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Kenya’s Westgate Mall Reopens after 2013 Terror Attack

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Shoppers return to the reopened Westgate Shopping Mall, nearly two years after a terrorist attack there left at least 67 people dead, in the capital Nairobi, Kenya Saturday, July 18, 2015. Hundreds of shoppers thronged through the reopened mall Saturday, following two years of repairs after security forces battled four gunmen from Somalia's al-Qaida-linked al-Shabab militant group there in September 2013. (AP Photo/Ben Curtis)

Shoppers return to the reopened Westgate Shopping Mall, nearly two years after a terrorist attack there left at least 67 people dead, in the capital Nairobi, Kenya Saturday, July 18, 2015. (AP Photo/Ben Curtis)

Robyn Dixon, THE LOS ANGELES TIMES

 
NAIROBI, Kenya (The L.A. Times) — It was the bad example, the embarrassment, the painful memory. But when Westgate shopping mall reopened in the Kenyan capital of Nairobi on Saturday morning, shoppers and politicians poured through the security scanner into the glittering light-filled interior, in a rare moment of hope and closure.

Ben Mulwa, 34, a survivor of the attack, was among the first five to escape the mall during the September 2013 attack, after hiding in a flowerbed as the four terrorists walked by him into the mall. Their calm, expressionless faces haunt him to this day.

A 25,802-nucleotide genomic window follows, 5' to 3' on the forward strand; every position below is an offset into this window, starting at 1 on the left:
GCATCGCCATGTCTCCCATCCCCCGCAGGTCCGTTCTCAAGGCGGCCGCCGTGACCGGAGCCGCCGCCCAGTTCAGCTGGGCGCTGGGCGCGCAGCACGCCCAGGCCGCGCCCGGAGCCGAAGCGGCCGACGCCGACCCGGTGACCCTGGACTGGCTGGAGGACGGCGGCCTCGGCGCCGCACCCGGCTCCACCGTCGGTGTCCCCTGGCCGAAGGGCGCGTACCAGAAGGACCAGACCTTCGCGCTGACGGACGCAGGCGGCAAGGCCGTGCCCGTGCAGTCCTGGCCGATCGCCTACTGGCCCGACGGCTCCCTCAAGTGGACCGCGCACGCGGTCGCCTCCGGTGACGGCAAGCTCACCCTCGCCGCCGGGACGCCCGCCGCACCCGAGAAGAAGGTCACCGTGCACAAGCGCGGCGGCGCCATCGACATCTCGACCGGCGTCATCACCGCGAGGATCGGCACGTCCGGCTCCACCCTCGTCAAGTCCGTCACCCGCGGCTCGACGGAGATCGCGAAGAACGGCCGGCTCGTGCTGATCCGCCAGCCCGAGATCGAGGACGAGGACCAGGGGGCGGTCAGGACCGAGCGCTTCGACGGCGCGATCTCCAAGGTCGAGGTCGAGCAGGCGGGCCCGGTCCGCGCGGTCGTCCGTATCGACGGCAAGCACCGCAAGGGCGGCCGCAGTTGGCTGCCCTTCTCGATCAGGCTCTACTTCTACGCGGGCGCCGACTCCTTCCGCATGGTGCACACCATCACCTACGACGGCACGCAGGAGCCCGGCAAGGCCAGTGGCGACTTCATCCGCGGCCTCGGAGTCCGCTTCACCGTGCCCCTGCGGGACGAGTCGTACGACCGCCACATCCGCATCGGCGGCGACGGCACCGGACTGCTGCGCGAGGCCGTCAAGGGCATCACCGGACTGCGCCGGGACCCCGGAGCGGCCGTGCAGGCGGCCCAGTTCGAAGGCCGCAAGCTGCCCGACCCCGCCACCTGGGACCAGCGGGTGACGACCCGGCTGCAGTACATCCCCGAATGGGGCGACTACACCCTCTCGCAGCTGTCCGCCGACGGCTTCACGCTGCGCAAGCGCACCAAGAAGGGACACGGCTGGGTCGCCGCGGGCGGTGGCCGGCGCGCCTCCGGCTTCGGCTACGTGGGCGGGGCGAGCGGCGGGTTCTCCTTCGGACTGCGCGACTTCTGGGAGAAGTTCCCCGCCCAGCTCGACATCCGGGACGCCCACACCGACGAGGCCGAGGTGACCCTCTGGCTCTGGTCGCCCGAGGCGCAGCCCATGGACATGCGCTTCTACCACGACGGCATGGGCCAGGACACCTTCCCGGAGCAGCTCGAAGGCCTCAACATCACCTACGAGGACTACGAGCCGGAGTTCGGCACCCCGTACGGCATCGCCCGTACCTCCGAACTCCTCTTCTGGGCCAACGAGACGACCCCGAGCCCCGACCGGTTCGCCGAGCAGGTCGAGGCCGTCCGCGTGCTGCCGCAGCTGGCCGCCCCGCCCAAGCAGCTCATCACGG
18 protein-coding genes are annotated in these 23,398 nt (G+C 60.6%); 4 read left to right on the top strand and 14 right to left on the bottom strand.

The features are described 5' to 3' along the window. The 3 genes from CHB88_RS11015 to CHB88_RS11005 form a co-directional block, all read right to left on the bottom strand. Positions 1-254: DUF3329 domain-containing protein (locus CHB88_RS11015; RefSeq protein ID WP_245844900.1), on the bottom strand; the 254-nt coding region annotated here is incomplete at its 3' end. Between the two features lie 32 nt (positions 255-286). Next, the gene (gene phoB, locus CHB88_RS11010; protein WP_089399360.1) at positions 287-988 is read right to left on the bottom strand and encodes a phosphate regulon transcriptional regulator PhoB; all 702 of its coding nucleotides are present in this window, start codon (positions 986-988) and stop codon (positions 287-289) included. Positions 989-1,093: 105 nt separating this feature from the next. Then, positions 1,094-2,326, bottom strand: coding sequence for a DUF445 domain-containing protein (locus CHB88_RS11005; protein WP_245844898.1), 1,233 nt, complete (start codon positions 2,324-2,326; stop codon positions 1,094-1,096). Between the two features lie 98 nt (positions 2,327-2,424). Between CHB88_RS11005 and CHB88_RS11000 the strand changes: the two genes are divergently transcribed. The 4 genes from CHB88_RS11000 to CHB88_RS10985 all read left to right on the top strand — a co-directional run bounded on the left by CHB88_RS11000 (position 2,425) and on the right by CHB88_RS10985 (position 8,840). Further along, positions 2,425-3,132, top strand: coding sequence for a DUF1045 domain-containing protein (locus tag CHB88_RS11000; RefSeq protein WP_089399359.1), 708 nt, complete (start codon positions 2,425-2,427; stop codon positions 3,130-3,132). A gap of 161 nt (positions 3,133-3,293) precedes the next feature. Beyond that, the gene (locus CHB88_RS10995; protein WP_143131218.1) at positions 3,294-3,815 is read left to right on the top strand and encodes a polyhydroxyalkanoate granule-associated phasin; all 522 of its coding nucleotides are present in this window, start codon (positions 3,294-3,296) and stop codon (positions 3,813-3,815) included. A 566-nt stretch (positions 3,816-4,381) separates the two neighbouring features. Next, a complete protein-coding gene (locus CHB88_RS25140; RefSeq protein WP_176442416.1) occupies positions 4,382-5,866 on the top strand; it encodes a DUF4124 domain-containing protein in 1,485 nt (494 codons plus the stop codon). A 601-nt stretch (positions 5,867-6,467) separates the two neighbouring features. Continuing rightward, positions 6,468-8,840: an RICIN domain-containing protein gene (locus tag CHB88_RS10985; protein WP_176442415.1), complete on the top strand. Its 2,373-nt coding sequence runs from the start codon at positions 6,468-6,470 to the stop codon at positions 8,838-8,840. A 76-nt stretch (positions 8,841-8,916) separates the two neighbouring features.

He was one of the first to return Saturday, coming, he said, “to finish that business that brought me to Westgate mall,” a lunch meeting with a friend.

“Today is an inspirational moment for us. Many people didn’t make it, as we did. Today we are excited because we are back on our feet and we can convince the world that terrorism is not bringing us down any time soon,” said Mulwa.

At least 67 people died in the attack, which was carried out by four gunmen from the Somali terror group Al Shabab in a siege that dragged on for days, with initial fears that the gunmen may have been holding dozens hostage. The number of attackers was also feared to be higher than just four gunmen, who freed those who could recite a Muslim profession of faith and shot down others, including children.

 

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